US - A new research paper proves that the Porcine Epidemic Diarrhoea (PED) virus can be carried in animal feed, which the scientists say is the first evidence of this suspicion.
"We are excited to announce that after a long and rigorous process, Pipestone's 'PEDv in Feed Proof of Concept' paper has officially been released and is the first research study in the world that proves that animal feed can carry PEDv," said Scott Dee of Pipestone Veterinary Services in Pipestone, Minnesota and colleagues there and South Dakota State University.
They added: "We are honoured to be providing this cutting edge research to our clients and are dedicated to using this information to better the swine industry, the service we provide to our clients, and ultimately your swine herds health."
In their paper, published in BMC Veterinary Research, they report that, since its initial detection in May 2013, the PED virus (PEDV) has spread rapidly throughout the US swine industry.
Initially, contaminated feed was proposed as a risk factor for PEDV; however, data were not available to support this theory.
In their paper, they say they provide proof of concept of this risk by describing a novel means for recovering PEDV-contaminated complete feed material from commercial swine sites and conducting an in-vivo experiment to prove its infectivity.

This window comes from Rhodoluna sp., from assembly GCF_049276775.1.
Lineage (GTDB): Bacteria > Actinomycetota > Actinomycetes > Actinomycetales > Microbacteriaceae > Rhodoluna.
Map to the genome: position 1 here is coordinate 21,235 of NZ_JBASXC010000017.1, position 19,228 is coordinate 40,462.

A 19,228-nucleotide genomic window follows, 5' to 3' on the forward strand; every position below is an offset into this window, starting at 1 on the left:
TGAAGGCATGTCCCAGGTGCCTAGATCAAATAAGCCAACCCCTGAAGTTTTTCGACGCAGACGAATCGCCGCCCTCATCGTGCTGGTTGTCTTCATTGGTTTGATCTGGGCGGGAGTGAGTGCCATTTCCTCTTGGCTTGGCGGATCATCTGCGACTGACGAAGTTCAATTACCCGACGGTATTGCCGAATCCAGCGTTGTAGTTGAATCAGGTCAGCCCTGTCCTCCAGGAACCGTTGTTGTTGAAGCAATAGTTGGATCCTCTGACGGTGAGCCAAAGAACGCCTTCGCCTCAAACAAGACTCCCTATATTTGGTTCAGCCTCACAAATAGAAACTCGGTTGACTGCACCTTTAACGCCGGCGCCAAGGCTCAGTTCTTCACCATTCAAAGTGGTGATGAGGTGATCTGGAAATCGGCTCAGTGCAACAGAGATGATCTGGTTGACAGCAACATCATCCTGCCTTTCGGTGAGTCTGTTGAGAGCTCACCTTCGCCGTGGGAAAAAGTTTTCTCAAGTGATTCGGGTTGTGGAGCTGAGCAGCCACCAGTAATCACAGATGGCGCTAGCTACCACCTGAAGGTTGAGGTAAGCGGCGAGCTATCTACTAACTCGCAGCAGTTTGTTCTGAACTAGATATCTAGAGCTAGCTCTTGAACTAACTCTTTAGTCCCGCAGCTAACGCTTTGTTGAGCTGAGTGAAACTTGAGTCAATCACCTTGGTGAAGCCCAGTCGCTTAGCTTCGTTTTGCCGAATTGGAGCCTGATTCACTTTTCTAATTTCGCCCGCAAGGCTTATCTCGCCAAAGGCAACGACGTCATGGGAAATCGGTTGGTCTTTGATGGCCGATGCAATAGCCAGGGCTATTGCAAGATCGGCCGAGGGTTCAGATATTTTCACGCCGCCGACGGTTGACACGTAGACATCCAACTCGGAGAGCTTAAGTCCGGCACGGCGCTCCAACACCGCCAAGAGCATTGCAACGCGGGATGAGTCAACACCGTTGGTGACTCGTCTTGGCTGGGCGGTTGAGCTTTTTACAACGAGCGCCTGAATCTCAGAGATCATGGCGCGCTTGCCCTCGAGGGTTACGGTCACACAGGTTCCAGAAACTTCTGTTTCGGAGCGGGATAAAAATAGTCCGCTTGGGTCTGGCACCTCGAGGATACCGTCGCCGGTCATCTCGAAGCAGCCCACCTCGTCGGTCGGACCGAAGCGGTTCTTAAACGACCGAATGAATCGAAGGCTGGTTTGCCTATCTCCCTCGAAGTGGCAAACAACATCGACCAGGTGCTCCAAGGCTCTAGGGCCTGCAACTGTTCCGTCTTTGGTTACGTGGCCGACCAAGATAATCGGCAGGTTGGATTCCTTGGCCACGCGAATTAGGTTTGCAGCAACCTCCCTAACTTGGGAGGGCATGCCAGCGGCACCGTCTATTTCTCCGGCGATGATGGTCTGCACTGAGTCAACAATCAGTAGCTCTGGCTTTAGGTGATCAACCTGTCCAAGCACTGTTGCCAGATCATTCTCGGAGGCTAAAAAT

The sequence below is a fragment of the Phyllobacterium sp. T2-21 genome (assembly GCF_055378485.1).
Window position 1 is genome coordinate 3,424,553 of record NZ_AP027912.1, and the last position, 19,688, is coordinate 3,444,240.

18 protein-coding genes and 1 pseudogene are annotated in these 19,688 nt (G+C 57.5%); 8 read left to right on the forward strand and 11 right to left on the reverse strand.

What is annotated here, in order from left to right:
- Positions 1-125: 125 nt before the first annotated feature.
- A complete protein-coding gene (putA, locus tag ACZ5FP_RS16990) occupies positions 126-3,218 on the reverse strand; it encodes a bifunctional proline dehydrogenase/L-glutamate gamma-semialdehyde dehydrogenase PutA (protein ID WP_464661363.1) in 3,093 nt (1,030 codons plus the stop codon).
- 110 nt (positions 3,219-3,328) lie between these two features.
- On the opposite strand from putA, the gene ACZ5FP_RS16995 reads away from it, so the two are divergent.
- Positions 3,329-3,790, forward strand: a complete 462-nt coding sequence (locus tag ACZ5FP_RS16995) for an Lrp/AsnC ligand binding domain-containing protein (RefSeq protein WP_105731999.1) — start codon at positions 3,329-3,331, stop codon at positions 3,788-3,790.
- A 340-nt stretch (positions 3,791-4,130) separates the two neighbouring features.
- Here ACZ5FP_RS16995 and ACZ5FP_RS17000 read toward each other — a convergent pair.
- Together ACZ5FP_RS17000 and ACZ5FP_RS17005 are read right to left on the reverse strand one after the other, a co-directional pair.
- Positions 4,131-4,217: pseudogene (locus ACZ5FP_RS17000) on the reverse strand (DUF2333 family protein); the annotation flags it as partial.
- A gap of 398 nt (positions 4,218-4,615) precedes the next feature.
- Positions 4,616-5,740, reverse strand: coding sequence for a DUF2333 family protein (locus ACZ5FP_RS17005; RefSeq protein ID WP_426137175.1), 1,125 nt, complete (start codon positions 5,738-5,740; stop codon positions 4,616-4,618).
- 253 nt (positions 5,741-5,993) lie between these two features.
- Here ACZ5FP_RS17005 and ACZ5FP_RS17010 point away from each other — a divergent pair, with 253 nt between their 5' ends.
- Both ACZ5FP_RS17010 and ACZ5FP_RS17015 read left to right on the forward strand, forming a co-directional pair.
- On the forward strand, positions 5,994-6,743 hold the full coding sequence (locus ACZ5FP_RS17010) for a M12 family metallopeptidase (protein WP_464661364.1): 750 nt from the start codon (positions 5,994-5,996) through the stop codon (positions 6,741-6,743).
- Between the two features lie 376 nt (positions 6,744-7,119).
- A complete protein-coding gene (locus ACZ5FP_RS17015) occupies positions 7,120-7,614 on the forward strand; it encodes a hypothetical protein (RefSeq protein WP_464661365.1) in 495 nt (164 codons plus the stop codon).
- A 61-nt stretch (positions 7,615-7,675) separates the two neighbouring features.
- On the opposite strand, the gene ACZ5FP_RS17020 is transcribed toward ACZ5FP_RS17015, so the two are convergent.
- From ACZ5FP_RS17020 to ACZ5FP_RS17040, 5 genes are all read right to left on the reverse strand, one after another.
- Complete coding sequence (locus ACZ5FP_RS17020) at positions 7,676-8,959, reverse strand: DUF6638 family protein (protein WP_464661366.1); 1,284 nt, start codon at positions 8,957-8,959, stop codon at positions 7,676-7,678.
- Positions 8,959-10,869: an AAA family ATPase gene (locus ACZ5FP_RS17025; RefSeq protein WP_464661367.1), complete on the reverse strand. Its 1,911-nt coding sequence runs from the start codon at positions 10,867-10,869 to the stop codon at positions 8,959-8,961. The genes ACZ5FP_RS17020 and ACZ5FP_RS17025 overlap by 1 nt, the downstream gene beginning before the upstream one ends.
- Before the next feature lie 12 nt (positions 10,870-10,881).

For on-farm detection of PEDV RNA in feed, Dee and co-authors explain that paint rollers were used to collect material from at-risk feed bins from three clinically affected breeding herds. This material was tested by PCR and determined to be positive for PEDV-RNA (Ct=19.50 to 22.20 range). To test infectivity, this material was pooled (Ct=20.65) and a Treatment group of three-week old PEDV-naïve piglets were allowed to consume it via natural feeding behaviour.
For the purpose of a positive control, piglets were allowed to ingest feed spiked with stock PEDV (Ct=18.23) while the negative control group received PEDV-free feed.
Clinical signs of PEDV infection – vomiting and diarrhoea – and viral shedding were observed in both the Positive control and treatment group post-consumption with virus and microscopic lesions detected in intestinal samples.
No evidence of infection was observed in the negative controls.
These data provide proof of concept that contaminated complete feed can serve as a vehicle for PEDV infection of naïve pigs using natural feeding behaviour, concluded Dee and co-authors.
Dee S., T. Clement, A. Schelkopf, J. Nerem, D. Knudsen, J. Christopher-Hennings and E. Nelson. 2014. An evaluation of contaminated complete feed as a vehicle for porcine epidemic diarrhea virus infection of naïve pigs following consumption via natural feeding behavior: proof of concept. BMC Veterinary Research 2014, 10:176 doi:10.1186/s12917-014-0176-9.
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